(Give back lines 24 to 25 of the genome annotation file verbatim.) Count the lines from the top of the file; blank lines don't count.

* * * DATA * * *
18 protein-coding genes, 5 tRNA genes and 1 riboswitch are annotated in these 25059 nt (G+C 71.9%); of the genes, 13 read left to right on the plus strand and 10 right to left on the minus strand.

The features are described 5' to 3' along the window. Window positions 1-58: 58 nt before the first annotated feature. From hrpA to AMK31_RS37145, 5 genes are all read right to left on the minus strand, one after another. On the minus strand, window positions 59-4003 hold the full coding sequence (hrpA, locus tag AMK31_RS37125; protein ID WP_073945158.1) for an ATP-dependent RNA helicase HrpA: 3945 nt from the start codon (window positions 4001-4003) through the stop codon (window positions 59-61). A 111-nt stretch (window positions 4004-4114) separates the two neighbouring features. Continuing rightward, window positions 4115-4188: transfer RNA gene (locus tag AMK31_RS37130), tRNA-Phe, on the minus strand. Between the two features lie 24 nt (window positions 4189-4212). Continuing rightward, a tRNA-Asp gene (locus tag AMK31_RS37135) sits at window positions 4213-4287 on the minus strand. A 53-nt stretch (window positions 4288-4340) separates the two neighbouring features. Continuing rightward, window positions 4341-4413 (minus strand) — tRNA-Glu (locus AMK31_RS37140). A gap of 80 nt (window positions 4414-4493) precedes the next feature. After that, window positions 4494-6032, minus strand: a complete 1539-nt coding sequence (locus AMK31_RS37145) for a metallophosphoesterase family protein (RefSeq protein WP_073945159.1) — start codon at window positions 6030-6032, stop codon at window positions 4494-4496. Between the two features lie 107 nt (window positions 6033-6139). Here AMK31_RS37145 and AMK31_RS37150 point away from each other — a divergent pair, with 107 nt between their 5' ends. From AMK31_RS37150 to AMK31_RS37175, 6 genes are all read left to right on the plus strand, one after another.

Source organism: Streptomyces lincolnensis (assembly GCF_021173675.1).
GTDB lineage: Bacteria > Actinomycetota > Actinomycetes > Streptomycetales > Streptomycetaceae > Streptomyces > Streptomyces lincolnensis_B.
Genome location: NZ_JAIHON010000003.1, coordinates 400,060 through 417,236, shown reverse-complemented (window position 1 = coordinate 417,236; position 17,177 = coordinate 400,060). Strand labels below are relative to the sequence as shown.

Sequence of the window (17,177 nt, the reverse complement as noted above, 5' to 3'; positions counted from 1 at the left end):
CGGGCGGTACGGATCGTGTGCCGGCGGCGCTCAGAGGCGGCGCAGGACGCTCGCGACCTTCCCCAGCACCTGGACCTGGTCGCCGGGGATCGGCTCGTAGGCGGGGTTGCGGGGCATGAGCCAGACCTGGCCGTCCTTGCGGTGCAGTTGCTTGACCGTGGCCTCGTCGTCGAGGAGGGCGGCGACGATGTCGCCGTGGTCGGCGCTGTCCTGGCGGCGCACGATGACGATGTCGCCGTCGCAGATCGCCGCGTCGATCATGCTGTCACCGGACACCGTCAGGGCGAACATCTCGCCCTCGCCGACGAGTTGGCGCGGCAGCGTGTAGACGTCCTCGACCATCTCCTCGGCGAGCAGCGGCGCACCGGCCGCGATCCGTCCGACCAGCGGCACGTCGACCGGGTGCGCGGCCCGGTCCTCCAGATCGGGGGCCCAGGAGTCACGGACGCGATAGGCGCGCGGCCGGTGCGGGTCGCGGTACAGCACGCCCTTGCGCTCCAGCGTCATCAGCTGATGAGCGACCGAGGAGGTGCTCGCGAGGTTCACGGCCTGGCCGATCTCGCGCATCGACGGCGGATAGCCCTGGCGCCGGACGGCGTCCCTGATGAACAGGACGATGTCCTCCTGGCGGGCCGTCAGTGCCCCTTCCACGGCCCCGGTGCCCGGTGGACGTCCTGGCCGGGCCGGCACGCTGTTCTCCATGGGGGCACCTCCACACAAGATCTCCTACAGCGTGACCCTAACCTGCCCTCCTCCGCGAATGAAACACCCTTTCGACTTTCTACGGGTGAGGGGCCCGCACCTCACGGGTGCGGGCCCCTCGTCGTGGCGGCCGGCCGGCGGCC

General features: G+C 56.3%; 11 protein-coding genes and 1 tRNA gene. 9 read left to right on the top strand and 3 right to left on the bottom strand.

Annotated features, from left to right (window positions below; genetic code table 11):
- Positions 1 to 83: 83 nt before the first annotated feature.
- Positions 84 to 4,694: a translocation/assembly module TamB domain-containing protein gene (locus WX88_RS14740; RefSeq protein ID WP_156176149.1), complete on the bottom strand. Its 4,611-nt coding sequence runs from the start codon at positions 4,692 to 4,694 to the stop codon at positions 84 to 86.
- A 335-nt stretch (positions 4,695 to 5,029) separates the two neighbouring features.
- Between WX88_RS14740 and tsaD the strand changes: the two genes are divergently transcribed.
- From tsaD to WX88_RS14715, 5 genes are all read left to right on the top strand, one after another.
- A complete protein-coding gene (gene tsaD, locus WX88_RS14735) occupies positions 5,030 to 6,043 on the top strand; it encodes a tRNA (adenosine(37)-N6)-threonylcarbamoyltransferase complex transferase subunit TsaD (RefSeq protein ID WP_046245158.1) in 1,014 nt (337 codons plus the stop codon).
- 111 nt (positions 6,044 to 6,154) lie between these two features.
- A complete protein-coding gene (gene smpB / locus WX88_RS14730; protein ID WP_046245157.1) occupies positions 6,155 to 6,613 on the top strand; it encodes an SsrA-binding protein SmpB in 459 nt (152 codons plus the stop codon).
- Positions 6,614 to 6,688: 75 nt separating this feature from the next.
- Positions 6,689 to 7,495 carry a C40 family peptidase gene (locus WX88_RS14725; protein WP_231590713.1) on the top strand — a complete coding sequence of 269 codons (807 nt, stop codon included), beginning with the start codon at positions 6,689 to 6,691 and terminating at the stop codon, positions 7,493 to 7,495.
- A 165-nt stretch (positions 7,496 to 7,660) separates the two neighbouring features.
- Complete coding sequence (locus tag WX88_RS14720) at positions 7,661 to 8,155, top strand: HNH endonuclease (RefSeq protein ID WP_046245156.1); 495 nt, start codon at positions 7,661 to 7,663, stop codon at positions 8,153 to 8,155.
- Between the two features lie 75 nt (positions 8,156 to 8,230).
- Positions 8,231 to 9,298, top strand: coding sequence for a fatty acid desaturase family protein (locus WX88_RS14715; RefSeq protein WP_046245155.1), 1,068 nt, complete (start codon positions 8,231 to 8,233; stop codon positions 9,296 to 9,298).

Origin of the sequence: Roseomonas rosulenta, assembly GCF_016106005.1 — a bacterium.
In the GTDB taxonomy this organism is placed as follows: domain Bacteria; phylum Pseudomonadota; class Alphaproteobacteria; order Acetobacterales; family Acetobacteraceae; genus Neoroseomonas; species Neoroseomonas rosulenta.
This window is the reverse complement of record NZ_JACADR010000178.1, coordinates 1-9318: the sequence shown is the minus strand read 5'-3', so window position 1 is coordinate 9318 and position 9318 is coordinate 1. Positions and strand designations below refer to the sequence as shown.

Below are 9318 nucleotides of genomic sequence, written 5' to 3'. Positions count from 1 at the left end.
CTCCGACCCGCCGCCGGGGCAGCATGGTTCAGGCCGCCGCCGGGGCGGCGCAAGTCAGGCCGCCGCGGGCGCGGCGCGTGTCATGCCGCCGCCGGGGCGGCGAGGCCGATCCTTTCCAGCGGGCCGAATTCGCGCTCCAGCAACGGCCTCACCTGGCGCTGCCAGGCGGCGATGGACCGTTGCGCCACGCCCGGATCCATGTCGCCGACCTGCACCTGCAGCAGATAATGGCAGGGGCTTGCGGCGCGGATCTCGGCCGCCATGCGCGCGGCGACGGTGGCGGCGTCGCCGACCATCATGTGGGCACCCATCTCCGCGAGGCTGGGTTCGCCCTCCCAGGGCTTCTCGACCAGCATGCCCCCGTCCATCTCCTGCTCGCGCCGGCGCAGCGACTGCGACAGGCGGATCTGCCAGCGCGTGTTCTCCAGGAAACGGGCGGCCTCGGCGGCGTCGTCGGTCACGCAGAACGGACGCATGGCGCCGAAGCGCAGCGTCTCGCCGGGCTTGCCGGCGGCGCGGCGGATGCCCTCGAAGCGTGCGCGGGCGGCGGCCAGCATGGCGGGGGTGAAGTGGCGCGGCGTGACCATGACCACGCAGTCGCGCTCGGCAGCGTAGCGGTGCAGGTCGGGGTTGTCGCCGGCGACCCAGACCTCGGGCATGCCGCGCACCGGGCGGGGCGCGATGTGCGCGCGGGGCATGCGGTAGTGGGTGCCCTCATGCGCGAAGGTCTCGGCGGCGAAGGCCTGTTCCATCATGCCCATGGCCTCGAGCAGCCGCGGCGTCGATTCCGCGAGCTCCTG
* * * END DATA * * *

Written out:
Origin of the sequence: Roseomonas rosulenta, assembly GCF_016106005.1 — a bacterium.
In the GTDB taxonomy this organism is placed as follows: domain Bacteria; phylum Pseudomonadota; class Alphaproteobacteria; order Acetobacterales; family Acetobacteraceae; genus Neoroseomonas; species Neoroseomonas rosulenta.